domingo, 8 de janeiro de 2017

BLACK SABBATH (UK) - Mob Rules (LP, Vertigo, 1981)


At first, "Mob Rules" hits you with a bang. It surely has it all, you know: a nice front cover, strong individual performances and a extremely competent production, all in service of a quite varied, but still very cohesive set of compositions. Black Sabbath were undoubtedly invigorated after the significant commercial and artistic success of "Heaven and Hell", and a truly efficient (and short on oddballs) record like "Mob Rules" was exactly what they needed to keep the wheels in motion. OK, Bill Ward is no longer there due to its alcohol abuse, but Vinny Appice handle the drumsticks quite competently and really leaves very little to be desired. There's nothing to be fervently disliked on this album, so any harsh criticism would surely be an exaggeration. C'mon, some even consider it to be better than "Heaven and Hell", which is a pretty acceptable way to see things when you think of it. Still, the second Sabbath album with Ronnie James Dio on the mike stand relies heavily on a few functional, but not very sophisticated tricks to get the job done - and it loses appeal once you realise what's going on, like a gag kind of magic that becomes increasingly silly with repetition.

Let's start with "Turn Up the Night", the opening number around here. It's surely pacey and lively, with a then-modern approach to guitar that screams NWOBHM for all the good reasons. It's also meant to be instantly engaging, a song crafted to put necks and hairs in motion... just like "Neon Knights" one year previously. "The Sign of the Southern Cross" sounds gloomy and ominous, carried along by evocative lyrics and bringing Iommi and Dio to the forefront - exactly how an amalgam of "Children of the Sea" and "Heaven and Hell" (the song) would sound like, heh? The mysterious woman in "Lady Evil" takes a slightly different form in "Country Girl", but still conjures the same imagery (and a somewhat clichéd one, even back then), still serves to the exact same purposes. And even closing number "Over and Over" is a repetition of sorts, as its heavy-blues vibe bears more than a passing resemblance to "Lonely is the Word" - seriously, just listen to it.

It's not to say that the lads just took the template from their previous album and repeated it note by bloody note, of course. Maybe "Turn Up the Night" is a slight bit too disjointed for its own good, but all the other songs above mentioned work perfectly well, with "The Sign of the Southern Cross" easily being one of the highlights of the LP. But a more strict analysis makes it all too clear just how safe Black Sabbath is playing throughout this record, to such an extent that you will need a little bit of effort to overlook it in places. No matter how competently they are doing it, still we're listening to Sabbath playing by numbers - and it's not how classic albums are done, not to mention that it was hardly by using well-worn formulas that Black Sabbath made its way into rock and roll history.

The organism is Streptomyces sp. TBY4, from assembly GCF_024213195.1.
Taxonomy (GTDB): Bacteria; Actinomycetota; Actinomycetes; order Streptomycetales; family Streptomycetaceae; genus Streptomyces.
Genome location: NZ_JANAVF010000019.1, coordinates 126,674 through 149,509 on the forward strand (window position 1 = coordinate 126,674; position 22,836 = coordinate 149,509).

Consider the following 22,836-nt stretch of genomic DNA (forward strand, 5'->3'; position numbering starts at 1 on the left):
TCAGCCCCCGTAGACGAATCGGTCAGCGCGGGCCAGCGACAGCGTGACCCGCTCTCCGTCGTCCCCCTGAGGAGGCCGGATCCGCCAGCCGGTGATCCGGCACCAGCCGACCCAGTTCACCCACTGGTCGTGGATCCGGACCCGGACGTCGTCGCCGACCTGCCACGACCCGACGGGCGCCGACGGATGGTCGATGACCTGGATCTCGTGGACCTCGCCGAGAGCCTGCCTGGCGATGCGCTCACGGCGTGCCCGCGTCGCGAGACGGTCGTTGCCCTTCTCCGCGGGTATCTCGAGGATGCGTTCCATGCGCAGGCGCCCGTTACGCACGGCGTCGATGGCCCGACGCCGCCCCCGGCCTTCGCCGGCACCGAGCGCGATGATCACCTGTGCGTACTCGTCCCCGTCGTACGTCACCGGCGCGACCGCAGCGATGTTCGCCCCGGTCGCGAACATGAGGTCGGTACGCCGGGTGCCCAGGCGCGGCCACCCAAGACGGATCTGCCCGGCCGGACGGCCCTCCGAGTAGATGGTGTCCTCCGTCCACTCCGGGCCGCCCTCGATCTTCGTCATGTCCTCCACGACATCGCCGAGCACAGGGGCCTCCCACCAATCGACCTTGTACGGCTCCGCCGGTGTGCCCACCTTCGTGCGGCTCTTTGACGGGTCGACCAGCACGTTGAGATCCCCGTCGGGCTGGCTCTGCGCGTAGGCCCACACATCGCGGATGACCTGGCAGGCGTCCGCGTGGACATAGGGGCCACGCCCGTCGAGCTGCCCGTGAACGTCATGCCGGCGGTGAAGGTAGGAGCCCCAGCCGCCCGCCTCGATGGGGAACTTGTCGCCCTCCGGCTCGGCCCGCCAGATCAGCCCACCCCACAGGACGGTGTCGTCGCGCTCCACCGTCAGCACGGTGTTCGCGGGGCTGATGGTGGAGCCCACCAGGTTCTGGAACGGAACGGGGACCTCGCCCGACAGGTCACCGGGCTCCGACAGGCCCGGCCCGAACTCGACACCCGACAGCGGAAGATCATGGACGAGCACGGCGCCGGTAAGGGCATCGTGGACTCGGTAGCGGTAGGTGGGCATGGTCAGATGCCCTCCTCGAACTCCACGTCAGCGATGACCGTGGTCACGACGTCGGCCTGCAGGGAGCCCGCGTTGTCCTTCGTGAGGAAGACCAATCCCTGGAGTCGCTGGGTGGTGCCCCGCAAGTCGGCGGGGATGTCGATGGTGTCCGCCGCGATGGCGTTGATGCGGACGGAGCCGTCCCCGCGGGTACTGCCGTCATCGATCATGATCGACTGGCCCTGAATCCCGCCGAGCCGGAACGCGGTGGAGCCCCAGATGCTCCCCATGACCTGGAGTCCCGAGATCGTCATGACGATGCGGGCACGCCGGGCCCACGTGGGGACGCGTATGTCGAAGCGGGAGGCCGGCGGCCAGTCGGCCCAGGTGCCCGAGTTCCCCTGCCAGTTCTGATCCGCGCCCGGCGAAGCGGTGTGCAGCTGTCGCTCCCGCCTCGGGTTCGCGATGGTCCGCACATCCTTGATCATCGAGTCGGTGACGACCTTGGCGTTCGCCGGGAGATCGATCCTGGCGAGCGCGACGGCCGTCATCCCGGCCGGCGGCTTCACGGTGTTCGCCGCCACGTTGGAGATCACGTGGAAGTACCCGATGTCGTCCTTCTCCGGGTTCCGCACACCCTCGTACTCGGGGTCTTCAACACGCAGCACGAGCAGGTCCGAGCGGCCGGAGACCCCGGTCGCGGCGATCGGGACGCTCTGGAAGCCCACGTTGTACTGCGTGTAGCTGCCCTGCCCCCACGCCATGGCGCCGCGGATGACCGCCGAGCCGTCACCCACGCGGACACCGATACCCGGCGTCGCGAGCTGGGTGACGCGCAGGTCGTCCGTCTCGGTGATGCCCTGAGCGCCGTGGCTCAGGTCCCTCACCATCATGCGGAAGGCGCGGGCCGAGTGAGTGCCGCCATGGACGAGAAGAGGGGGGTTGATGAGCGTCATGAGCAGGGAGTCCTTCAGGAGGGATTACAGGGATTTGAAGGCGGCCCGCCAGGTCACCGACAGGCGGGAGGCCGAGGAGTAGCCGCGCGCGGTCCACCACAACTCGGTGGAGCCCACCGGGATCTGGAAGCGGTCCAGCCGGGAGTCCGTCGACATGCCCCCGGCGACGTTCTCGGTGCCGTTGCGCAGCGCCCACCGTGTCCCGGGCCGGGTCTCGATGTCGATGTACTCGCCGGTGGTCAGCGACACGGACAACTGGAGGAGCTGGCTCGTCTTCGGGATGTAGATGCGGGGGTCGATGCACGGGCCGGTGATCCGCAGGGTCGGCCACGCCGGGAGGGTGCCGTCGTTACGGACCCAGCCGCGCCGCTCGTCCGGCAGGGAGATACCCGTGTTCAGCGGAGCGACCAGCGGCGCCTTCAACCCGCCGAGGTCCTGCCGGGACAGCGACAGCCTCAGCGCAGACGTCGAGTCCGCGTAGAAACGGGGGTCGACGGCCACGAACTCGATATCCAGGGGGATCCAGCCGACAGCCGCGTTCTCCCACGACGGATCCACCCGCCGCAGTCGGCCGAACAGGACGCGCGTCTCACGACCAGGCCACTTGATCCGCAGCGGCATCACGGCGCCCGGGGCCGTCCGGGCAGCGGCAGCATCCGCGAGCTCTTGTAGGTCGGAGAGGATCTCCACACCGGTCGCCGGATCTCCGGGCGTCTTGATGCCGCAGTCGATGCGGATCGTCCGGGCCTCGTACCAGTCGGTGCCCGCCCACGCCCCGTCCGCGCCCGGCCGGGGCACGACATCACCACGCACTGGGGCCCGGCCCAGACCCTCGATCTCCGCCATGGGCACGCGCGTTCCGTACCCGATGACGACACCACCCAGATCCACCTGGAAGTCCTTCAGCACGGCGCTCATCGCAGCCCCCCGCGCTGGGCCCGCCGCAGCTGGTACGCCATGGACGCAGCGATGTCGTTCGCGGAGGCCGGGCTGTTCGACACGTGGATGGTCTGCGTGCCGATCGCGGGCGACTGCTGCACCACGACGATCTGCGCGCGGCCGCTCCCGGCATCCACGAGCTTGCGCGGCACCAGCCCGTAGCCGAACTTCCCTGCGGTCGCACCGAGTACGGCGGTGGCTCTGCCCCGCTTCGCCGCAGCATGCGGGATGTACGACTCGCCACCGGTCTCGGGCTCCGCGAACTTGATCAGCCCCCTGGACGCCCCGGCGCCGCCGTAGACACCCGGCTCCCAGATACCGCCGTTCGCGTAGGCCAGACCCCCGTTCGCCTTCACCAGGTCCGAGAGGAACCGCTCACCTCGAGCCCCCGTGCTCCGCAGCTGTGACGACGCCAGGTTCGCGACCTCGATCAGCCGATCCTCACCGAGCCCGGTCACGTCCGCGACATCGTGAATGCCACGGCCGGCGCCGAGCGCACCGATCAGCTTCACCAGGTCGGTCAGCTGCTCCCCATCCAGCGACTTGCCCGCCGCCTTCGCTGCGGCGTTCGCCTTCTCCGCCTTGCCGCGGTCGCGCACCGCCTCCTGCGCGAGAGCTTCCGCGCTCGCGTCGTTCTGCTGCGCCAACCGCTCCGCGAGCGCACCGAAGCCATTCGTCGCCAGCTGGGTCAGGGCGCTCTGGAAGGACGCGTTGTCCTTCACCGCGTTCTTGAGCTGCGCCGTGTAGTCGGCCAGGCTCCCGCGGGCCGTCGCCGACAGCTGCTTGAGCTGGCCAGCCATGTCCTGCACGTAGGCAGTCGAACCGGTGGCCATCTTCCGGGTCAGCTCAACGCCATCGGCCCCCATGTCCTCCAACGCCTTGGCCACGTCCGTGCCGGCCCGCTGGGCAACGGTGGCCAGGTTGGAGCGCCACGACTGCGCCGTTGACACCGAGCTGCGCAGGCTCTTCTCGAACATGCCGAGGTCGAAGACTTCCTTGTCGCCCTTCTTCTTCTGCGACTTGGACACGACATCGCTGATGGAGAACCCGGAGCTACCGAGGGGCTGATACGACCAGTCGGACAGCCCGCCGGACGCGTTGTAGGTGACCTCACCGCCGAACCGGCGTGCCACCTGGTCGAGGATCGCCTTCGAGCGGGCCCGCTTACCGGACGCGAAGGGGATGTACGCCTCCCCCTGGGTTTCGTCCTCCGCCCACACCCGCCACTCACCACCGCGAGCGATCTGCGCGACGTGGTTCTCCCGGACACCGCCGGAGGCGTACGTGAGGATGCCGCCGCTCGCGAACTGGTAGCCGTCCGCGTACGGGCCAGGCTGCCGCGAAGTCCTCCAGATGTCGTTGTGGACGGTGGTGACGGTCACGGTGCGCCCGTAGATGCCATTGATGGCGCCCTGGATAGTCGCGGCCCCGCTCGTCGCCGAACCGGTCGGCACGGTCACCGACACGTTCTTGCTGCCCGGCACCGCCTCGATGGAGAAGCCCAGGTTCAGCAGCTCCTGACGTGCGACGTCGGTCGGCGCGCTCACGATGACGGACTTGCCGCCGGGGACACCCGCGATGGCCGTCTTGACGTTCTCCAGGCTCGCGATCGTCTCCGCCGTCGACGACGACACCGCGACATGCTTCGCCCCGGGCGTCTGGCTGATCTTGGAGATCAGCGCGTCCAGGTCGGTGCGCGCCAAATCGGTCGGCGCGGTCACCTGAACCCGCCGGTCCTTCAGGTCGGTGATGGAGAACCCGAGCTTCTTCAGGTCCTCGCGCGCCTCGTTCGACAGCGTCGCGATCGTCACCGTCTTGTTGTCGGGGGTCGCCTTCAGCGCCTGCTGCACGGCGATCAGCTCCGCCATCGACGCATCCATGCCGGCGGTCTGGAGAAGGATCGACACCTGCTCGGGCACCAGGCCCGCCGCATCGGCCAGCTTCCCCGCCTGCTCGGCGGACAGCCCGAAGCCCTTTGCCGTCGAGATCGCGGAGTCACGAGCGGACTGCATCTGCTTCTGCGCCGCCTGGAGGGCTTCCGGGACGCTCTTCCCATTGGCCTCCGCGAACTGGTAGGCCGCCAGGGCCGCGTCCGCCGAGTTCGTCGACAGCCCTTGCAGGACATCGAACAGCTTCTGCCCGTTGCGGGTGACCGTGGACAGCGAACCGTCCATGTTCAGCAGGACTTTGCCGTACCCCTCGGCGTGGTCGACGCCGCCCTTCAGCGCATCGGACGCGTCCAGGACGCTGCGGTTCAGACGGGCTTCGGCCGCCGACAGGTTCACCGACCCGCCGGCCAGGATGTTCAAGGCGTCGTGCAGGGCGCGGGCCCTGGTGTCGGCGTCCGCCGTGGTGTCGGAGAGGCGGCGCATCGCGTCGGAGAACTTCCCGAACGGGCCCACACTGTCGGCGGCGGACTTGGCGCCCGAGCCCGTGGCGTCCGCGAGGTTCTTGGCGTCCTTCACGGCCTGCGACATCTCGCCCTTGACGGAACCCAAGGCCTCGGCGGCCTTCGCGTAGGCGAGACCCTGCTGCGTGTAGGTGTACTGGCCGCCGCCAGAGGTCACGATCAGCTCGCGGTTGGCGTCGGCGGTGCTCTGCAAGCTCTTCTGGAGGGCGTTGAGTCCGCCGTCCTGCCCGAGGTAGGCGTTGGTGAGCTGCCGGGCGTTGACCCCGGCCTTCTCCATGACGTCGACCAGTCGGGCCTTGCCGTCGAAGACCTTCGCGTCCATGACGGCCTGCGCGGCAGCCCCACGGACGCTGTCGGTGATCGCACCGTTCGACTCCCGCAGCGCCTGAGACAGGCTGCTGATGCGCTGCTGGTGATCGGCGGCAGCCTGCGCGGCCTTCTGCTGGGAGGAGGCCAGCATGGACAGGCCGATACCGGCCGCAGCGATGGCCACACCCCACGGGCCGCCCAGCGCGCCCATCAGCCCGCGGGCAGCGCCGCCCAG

But oh well, even your run-of-the-mill Black Sabbath is markedly better than most of the competition, so don't go away thinking about turning you copy into a frisbee or something. There's a lot of charm going on during "Voodoo", for instance, and "The Mob Rules" is seriously vicious, one of the most unbridled and direct songs from the band's entire repertoire. It's a slightly more somber record than its predecessor, and "Falling Off the Edge of the World" is perhaps the song that better encapsules it, though its ostensibly bombastic nature is a bit too calculated to be fully convincing. As stated above, the level of songwriting is very consistent throughout, with the only true letdown being "E5150", yet another one of those pointless instrumental cuts that only the most hardcore Sabbath fans will somehow enjoy. That all said, "Mob Rules" is an album tailored for Sabbath fans, for good and bad: all those who love heavy metal will find at least a few reasons to rejoice, but you can't deny the fact they are mostly preaching to the choir.

Ronnie James Dio (V), Tony Iommi (G), Geezer Butler (B), Vinny Appice (D).

01. Turn Up the Night
02. Voodoo
03. The Sign of the Southern Cross
04. E5150
05. The Mob Rules
06. Country Girl
07. Slipping Away
08. Falling Off the Edge of the World
09. Over and Over

Have you been involved with any of the bands mentioned here? Have any extra info and/or corrections? Please e-mail me at and let me know!

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